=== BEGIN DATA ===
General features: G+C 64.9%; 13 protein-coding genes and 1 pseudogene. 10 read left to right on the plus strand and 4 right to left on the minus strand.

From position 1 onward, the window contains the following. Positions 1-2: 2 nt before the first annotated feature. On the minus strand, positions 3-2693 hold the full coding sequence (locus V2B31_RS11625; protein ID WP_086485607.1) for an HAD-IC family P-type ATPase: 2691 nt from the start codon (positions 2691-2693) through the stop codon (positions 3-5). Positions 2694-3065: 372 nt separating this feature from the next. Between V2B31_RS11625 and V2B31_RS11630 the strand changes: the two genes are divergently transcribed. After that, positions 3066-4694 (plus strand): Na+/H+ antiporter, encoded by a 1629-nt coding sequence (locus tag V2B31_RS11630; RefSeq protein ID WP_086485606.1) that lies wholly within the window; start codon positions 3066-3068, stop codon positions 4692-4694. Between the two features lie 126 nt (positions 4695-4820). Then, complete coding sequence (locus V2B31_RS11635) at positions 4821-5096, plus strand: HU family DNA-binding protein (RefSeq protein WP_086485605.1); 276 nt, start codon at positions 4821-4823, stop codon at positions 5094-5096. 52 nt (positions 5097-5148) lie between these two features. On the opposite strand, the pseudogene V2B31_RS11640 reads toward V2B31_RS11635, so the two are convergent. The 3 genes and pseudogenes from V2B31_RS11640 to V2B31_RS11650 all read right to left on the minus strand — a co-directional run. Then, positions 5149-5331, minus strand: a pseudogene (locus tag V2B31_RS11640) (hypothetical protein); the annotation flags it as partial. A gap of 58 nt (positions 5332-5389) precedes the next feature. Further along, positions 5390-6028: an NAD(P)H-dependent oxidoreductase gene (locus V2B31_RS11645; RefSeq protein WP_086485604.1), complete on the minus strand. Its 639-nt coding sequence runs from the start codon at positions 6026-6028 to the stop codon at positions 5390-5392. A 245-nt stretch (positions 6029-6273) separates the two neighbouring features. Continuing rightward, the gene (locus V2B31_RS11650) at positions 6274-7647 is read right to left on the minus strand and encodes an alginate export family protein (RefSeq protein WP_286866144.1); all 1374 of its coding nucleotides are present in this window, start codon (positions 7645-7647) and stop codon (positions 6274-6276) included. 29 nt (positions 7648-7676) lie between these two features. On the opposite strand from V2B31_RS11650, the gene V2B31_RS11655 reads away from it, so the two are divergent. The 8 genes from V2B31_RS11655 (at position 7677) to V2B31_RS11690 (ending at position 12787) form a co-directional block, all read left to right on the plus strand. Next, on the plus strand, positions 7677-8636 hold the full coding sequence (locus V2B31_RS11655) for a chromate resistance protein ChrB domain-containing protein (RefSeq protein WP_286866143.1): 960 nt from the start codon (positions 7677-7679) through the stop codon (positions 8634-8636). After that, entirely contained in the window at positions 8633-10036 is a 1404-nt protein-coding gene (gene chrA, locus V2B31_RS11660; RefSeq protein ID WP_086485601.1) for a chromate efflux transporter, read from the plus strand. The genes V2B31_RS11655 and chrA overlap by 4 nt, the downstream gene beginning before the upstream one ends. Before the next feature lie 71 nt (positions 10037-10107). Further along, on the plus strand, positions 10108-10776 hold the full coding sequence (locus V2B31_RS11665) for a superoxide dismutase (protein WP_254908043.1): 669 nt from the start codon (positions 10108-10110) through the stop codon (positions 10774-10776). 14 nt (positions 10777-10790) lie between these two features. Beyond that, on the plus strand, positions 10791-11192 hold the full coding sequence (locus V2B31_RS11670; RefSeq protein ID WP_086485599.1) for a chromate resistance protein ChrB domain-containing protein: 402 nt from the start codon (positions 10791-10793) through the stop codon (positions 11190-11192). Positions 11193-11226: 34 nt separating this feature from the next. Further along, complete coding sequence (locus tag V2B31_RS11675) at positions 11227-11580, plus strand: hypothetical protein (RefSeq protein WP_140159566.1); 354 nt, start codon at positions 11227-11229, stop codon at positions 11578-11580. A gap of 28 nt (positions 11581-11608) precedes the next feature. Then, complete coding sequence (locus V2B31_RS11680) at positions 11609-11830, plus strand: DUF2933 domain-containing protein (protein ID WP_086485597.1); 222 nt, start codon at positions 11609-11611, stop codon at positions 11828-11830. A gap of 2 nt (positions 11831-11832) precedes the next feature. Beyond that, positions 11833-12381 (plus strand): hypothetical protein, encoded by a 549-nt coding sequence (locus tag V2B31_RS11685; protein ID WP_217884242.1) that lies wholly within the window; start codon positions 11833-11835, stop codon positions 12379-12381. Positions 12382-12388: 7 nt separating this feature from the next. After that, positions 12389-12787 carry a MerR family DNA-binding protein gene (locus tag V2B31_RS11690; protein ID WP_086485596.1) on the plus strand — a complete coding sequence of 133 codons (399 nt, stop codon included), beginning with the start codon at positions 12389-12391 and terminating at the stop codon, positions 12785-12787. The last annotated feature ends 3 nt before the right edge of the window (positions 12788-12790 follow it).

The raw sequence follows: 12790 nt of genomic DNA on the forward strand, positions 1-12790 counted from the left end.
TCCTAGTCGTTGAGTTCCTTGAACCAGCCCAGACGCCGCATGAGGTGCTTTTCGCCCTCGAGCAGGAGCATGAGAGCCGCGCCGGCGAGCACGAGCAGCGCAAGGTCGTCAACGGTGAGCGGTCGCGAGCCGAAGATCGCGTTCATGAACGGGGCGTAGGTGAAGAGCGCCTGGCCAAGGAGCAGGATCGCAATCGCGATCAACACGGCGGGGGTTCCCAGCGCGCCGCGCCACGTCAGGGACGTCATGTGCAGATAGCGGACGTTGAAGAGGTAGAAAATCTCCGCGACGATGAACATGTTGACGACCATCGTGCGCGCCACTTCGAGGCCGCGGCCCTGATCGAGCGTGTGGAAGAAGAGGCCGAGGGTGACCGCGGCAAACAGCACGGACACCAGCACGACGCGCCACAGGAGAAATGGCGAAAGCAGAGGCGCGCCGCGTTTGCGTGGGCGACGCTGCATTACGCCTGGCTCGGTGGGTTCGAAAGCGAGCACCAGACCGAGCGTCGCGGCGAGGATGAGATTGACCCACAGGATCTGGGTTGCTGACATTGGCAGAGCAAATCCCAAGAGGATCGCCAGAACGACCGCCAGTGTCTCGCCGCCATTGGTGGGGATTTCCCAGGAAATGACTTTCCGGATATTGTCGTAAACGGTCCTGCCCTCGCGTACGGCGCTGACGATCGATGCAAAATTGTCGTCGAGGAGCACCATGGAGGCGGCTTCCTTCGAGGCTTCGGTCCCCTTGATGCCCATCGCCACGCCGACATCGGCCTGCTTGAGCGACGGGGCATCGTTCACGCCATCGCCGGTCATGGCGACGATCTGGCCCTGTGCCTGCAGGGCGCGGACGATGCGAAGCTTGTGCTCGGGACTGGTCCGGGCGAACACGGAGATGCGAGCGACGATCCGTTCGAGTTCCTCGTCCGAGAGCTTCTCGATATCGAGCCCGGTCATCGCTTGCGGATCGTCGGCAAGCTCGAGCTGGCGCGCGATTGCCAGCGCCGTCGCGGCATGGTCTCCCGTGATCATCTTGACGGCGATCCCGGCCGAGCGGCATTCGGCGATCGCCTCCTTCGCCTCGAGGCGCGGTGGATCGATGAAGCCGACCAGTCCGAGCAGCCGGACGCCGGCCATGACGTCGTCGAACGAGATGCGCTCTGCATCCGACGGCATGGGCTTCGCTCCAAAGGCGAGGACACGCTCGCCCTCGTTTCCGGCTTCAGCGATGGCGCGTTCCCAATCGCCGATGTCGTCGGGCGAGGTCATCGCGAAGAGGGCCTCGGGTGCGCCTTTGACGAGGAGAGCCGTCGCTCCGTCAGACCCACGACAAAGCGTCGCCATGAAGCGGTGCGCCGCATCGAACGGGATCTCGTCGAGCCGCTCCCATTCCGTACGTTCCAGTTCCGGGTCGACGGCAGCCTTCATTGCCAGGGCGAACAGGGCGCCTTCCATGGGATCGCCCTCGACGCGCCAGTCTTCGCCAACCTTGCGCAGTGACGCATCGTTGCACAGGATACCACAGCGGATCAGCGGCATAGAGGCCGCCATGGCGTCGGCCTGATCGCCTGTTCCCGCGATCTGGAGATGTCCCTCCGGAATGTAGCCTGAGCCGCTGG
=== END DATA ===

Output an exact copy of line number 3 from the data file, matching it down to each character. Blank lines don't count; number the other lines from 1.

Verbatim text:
The raw sequence follows: 12790 nt of genomic DNA on the forward strand, positions 1-12790 counted from the left end.